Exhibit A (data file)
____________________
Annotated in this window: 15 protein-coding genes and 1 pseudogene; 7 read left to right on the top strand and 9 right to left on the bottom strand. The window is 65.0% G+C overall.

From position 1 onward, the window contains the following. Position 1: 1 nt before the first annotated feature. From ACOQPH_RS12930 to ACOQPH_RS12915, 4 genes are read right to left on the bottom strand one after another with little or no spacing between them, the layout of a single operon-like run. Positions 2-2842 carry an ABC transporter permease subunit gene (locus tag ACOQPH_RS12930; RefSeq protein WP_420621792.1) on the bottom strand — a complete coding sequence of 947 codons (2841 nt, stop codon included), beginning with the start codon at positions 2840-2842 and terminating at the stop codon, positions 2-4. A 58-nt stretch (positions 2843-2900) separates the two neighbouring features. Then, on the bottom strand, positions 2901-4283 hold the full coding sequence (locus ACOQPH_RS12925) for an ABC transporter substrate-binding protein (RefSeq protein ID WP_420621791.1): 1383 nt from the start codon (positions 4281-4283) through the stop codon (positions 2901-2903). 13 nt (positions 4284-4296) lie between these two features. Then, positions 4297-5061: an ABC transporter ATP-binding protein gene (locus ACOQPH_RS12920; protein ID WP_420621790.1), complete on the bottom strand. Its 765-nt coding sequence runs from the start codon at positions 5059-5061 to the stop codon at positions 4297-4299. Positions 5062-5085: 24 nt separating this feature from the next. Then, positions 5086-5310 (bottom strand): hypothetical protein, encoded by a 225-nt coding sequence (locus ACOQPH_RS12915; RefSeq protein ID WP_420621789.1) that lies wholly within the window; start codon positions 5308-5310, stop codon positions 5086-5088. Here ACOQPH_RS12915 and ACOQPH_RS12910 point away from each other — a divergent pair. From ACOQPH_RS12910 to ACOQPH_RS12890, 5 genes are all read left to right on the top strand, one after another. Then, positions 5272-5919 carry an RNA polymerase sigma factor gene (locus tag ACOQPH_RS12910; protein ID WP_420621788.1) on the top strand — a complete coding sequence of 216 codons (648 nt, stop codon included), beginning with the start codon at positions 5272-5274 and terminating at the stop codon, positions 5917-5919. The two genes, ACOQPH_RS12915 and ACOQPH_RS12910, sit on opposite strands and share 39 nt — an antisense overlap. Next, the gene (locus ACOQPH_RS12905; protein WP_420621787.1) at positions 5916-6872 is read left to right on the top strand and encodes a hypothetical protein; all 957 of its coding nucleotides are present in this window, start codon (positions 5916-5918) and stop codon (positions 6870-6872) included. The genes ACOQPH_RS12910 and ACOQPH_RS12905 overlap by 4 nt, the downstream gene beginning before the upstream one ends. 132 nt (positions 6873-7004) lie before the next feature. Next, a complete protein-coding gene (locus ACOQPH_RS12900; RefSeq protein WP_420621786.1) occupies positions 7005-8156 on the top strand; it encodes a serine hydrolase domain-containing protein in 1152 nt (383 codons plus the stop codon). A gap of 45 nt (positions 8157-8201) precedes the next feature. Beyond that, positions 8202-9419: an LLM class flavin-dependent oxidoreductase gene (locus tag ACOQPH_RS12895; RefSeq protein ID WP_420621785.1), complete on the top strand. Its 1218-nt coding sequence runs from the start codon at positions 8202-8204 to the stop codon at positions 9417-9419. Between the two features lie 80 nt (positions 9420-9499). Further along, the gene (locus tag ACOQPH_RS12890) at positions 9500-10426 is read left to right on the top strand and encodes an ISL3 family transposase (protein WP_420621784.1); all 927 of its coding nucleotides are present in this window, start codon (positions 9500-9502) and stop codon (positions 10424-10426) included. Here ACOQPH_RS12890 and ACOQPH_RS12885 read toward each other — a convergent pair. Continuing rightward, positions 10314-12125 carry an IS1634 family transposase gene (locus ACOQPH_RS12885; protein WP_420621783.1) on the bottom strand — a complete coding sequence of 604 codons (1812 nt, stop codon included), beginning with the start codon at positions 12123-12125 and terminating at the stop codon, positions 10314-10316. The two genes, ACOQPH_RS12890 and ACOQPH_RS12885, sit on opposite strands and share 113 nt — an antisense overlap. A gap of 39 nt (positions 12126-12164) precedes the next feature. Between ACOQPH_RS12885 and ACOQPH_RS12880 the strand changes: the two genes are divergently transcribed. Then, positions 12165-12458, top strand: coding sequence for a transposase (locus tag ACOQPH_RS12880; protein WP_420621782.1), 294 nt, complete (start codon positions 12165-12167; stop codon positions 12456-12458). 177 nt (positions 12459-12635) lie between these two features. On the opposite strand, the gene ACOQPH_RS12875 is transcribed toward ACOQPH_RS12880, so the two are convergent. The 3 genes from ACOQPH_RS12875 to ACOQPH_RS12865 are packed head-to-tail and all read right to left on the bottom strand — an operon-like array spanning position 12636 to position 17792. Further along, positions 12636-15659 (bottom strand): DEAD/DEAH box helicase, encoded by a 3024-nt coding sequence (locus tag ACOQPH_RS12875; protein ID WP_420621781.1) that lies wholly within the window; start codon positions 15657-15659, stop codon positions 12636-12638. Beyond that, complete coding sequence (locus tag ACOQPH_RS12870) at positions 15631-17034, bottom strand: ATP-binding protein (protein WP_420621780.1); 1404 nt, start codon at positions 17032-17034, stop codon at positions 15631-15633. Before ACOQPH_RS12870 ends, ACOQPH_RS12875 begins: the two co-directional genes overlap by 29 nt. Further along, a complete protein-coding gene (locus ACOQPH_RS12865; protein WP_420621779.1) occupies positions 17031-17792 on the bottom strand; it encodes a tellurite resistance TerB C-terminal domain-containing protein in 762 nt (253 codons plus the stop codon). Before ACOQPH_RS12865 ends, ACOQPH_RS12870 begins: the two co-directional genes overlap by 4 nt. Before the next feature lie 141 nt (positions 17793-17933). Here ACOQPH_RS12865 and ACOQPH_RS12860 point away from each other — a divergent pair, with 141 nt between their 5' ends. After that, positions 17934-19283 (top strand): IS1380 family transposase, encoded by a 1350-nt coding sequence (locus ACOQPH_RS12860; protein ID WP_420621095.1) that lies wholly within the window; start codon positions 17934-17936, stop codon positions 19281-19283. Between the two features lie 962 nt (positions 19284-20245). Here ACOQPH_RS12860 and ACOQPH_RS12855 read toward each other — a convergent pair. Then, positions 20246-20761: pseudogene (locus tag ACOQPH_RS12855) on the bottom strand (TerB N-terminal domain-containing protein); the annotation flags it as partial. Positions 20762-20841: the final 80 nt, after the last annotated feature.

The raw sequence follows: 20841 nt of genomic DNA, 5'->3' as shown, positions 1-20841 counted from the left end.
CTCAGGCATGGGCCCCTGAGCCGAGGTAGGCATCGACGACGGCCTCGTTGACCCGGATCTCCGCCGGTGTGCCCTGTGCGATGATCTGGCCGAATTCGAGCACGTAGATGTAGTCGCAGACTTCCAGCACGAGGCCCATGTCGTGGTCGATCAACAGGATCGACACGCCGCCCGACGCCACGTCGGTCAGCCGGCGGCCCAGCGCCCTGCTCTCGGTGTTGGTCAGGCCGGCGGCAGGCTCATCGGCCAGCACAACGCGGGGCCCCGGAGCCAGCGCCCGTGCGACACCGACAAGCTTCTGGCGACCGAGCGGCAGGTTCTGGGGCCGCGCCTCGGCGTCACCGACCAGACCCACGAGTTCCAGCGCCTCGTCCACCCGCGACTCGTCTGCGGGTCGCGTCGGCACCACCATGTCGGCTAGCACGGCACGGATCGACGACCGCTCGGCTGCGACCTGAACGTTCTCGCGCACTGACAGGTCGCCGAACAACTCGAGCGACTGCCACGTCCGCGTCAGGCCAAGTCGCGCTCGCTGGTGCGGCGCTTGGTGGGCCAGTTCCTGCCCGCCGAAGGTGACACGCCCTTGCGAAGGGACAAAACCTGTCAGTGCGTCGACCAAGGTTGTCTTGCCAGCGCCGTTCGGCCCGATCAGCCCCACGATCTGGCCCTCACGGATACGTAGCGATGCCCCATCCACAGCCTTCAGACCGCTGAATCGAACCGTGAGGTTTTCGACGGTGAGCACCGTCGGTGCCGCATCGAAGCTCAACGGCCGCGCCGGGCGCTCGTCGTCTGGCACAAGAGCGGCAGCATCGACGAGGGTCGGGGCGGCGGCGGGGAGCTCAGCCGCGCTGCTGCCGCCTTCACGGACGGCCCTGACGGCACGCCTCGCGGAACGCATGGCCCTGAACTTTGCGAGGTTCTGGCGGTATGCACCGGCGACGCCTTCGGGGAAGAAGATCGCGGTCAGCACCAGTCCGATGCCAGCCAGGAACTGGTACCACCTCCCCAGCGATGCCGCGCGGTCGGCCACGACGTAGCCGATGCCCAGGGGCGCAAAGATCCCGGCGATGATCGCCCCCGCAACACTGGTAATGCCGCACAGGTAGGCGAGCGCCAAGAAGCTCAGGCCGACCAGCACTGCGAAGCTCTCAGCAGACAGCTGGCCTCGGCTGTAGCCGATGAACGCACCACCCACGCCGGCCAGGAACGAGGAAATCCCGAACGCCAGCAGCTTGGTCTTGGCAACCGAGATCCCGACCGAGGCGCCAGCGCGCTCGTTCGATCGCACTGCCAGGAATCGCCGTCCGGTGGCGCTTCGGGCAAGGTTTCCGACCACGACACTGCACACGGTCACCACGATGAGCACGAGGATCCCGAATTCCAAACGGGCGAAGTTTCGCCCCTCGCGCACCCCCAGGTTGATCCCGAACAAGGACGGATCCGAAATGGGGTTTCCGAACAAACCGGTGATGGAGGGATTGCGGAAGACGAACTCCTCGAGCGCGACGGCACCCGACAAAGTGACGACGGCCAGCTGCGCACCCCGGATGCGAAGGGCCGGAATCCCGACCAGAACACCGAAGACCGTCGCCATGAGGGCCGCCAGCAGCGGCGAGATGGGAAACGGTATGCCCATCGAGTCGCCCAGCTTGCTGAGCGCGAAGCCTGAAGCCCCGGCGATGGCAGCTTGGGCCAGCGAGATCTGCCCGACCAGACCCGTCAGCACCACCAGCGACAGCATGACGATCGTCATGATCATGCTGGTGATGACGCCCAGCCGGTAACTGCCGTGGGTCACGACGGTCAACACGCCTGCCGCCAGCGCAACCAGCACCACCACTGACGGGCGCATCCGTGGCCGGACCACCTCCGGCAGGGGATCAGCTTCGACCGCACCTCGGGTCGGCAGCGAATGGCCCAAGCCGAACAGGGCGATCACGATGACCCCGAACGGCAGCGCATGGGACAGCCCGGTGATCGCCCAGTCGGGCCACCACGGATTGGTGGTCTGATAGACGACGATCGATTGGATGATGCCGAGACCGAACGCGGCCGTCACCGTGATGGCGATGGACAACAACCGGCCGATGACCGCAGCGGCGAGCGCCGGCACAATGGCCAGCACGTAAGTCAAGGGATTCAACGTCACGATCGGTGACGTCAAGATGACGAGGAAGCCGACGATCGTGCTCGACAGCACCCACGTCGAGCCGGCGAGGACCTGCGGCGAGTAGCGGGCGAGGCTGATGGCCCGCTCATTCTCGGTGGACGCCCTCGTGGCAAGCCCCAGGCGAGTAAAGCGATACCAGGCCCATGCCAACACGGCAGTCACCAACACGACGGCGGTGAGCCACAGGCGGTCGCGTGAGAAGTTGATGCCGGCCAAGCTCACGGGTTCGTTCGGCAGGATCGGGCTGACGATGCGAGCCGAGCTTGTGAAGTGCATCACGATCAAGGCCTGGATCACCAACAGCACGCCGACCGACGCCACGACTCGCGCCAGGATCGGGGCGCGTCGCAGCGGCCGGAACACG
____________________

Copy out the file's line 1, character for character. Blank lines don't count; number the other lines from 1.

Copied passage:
Annotated in this window: 15 protein-coding genes and 1 pseudogene; 7 read left to right on the top strand and 9 right to left on the bottom strand. The window is 65.0% G+C overall.